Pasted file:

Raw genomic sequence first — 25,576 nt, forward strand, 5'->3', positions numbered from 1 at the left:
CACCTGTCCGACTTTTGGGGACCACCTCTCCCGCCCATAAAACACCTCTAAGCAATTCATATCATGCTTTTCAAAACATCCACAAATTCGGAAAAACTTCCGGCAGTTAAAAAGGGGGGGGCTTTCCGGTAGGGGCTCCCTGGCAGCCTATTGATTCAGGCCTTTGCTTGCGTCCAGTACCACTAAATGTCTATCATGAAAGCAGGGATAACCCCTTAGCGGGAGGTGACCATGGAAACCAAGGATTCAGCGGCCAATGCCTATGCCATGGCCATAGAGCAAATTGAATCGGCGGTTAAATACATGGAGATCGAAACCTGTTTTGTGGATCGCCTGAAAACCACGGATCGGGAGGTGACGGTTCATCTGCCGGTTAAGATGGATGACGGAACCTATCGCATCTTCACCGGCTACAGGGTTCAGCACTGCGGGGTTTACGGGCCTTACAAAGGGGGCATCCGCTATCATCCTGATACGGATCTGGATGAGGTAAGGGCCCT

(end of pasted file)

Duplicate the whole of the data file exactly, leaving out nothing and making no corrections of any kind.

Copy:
Raw genomic sequence first — 25,576 nt, forward strand, 5'->3', positions numbered from 1 at the left:
CACCTGTCCGACTTTTGGGGACCACCTCTCCCGCCCATAAAACACCTCTAAGCAATTCATATCATGCTTTTCAAAACATCCACAAATTCGGAAAAACTTCCGGCAGTTAAAAAGGGGGGGGCTTTCCGGTAGGGGCTCCCTGGCAGCCTATTGATTCAGGCCTTTGCTTGCGTCCAGTACCACTAAATGTCTATCATGAAAGCAGGGATAACCCCTTAGCGGGAGGTGACCATGGAAACCAAGGATTCAGCGGCCAATGCCTATGCCATGGCCATAGAGCAAATTGAATCGGCGGTTAAATACATGGAGATCGAAACCTGTTTTGTGGATCGCCTGAAAACCACGGATCGGGAGGTGACGGTTCATCTGCCGGTTAAGATGGATGACGGAACCTATCGCATCTTCACCGGCTACAGGGTTCAGCACTGCGGGGTTTACGGGCCTTACAAAGGGGGCATCCGCTATCATCCTGATACGGATCTGGATGAGGTAAGGGCCCT